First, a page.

1. Inspect the Thermostat
First, ensure your thermostat is instructing your heat to turn on.
- Change the batteries if the display is empty. If the digital monitor is messed up, the thermostat might need to be replaced.
- Make certain that the control is switched to “heat” instead of “off” or “cool.”
- Make sure the program is set to the appropriate day and time and is programmed to “run.” If you’re having a hard time getting out of the schedule, regulate the temperature by using the up/down arrows and using the “hold” button. This will force the heater to turn on if thermostat scheduling is trouble.
- Increase the temperature setting to 5 degrees above the temperature of the room.
If your heater hasn’t started within several minutes, ensure it has electricity by changing the fan switch from “auto” to “on.” If the fan doesn’t operate, your furnace may not have power.
If you have a smart thermostat—for example one manufactured by Nest, Ecobee, Lux, Honeywell or Bosch—troubleshooting will be determined by the model you have. Refer to the manufacturer’s website for assistance. If you’re still unable to get your Wi-Fi thermostat to function, contactl us at 503-663-8033 for heating and cooling service.
2. Inspect Breakers and Switches
Next, you will need to confirm your breaker and furnace switch are on.
- Locate your house’s main electrical panel. If you have no idea where it is, keep an eye out for a silver metal box in your basement, garage or closet.
- Make sure your hands and feet are dry in advance of using the panel or breakers.
- Locate the breaker marked “furnace” or “heat,” and make sure it’s reading “on.” If you find that the breaker tripped, it will be in the middle or “off” area.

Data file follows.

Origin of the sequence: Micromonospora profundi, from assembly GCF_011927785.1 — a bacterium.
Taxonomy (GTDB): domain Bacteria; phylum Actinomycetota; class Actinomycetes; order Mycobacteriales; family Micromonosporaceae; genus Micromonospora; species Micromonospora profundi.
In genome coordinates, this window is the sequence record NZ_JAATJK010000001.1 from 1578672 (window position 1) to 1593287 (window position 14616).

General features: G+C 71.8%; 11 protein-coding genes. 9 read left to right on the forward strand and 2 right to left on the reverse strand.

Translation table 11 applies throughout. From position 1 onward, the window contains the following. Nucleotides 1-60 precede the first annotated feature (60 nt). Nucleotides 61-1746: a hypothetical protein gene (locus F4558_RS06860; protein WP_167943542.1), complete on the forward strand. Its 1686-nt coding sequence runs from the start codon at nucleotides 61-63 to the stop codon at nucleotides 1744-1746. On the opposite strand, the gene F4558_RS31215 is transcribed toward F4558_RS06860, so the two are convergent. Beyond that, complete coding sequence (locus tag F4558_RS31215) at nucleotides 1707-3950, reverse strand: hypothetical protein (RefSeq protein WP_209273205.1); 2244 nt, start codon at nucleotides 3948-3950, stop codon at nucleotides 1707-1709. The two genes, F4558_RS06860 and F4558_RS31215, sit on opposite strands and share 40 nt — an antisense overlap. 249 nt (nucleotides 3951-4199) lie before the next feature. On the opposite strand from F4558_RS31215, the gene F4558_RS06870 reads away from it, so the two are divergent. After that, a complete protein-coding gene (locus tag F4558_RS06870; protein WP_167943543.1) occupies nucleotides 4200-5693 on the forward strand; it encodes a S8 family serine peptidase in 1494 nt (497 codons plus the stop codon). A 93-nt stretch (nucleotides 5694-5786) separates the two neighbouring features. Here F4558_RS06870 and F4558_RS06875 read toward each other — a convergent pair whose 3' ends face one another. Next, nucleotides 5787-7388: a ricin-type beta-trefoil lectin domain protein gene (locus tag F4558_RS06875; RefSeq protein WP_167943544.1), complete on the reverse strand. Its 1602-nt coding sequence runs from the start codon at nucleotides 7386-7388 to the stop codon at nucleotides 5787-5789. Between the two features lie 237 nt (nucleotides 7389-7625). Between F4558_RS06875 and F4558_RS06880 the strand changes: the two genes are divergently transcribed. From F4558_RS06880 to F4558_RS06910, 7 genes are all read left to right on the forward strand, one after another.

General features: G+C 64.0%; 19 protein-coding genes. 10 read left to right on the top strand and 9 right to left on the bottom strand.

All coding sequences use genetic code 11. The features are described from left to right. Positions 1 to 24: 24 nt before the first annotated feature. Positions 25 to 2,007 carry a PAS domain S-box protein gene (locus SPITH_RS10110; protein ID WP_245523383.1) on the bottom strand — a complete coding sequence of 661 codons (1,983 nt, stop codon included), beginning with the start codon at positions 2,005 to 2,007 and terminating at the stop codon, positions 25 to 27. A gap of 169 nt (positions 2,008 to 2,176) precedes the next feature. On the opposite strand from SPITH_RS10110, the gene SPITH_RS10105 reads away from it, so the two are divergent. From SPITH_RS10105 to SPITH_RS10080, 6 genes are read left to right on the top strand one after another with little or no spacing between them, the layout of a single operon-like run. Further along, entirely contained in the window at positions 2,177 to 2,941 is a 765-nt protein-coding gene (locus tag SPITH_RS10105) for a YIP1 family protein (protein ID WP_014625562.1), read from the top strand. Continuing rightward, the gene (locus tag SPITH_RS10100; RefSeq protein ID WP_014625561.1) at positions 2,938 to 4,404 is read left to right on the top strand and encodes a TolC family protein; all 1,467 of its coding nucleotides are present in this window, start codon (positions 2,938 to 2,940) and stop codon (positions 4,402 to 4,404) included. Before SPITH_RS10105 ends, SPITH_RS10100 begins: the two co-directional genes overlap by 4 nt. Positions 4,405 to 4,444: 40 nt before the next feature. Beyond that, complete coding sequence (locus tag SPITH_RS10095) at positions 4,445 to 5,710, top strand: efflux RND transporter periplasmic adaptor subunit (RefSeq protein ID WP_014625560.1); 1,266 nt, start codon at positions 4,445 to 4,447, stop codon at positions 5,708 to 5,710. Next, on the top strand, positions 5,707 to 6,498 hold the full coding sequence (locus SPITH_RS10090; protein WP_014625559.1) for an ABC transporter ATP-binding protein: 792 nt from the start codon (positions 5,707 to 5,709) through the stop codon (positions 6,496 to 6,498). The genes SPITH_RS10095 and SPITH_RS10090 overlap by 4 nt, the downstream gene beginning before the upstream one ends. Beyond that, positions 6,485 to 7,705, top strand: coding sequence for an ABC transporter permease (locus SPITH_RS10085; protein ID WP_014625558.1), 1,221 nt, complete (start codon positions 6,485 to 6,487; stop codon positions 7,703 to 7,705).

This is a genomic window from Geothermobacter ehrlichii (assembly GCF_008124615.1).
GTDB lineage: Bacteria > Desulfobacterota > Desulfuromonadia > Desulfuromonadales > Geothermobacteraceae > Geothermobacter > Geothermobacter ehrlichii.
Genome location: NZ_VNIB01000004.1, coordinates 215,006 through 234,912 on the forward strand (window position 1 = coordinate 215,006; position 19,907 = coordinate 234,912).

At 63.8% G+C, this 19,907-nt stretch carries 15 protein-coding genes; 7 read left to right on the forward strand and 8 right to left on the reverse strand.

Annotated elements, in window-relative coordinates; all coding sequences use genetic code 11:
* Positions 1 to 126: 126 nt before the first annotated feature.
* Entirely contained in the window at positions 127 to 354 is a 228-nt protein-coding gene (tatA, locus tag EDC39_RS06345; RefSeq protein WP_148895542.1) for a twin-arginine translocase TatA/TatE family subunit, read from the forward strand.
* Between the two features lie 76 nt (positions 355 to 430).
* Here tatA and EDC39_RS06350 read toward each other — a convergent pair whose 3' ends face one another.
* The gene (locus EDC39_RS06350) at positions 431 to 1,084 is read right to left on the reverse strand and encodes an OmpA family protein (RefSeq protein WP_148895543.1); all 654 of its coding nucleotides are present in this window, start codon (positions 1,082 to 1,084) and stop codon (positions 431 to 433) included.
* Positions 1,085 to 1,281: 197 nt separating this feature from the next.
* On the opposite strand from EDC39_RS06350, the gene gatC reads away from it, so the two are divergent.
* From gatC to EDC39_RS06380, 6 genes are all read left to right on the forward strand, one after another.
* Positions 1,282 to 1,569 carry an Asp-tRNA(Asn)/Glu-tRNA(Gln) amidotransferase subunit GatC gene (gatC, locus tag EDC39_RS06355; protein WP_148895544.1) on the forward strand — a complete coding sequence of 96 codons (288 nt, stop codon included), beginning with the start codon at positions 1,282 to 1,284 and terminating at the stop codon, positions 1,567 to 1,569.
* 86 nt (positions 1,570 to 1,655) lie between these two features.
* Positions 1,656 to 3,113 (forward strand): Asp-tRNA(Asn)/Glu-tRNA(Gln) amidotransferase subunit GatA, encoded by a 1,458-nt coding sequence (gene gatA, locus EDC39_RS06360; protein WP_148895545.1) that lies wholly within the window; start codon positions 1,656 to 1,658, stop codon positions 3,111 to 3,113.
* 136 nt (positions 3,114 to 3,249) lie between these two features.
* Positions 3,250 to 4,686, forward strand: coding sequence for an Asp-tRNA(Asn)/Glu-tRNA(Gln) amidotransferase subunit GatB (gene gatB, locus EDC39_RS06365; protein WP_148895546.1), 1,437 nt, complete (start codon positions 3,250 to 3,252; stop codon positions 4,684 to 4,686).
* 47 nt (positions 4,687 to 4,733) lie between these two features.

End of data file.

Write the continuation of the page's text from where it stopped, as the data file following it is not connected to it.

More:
- Moving one hand, firmly switch the breaker to the “on” spot. If the breaker trips right away and pops back to “off,” don’t try to reset it and call an expert from Honke Heating & AC at 503-663-8033 right away.
No matter your furnace’s age or brand, it has at minimum one ordinary wall switch set on or near it.
- Make sure the lever is flipped up in the “on” placement. If it was turned off, it could take your furnace up to five minutes to turn on. (If you’re unaware of where to find your furnace, check your basement, garage or utility closet. It can also be in a crawl space or attic.)
3. Buy a New Air Filter
When we think about furnace issues, a filthy, clogged air filter is frequently the top offender.
If your filter is too grungy:
- Your heating system won’t keep heating your home, or it could get too hot from reduced airflow.
- Your gas expenses may be higher because your heat is working too often.
- Your furnace might fail prematurely due to the fact a dusty filter forces it to work harder.
- Your heating might be disconnected from power if an extremely clogged filter results in a tripped breaker.
Based on what make of heating system you have, your air filter can be found inside the blower compartment of your heater, an attached filter case or wall-mounted return air grille.
To swap out your filter:
- Switch off your heater.
- Take out the filter and tilt it toward the light. If you can’t see light through it, use a new one.
- Install the new filter with the arrow motioning toward the heating system to keep damage from happening.
Flat filters should be replaced monthly, while pleated filters should be used for somewhere in the vicinity of three months. You can also buy a washable filter that will last about 10 years. If you have children or pets, you may have to put in a new filter more often.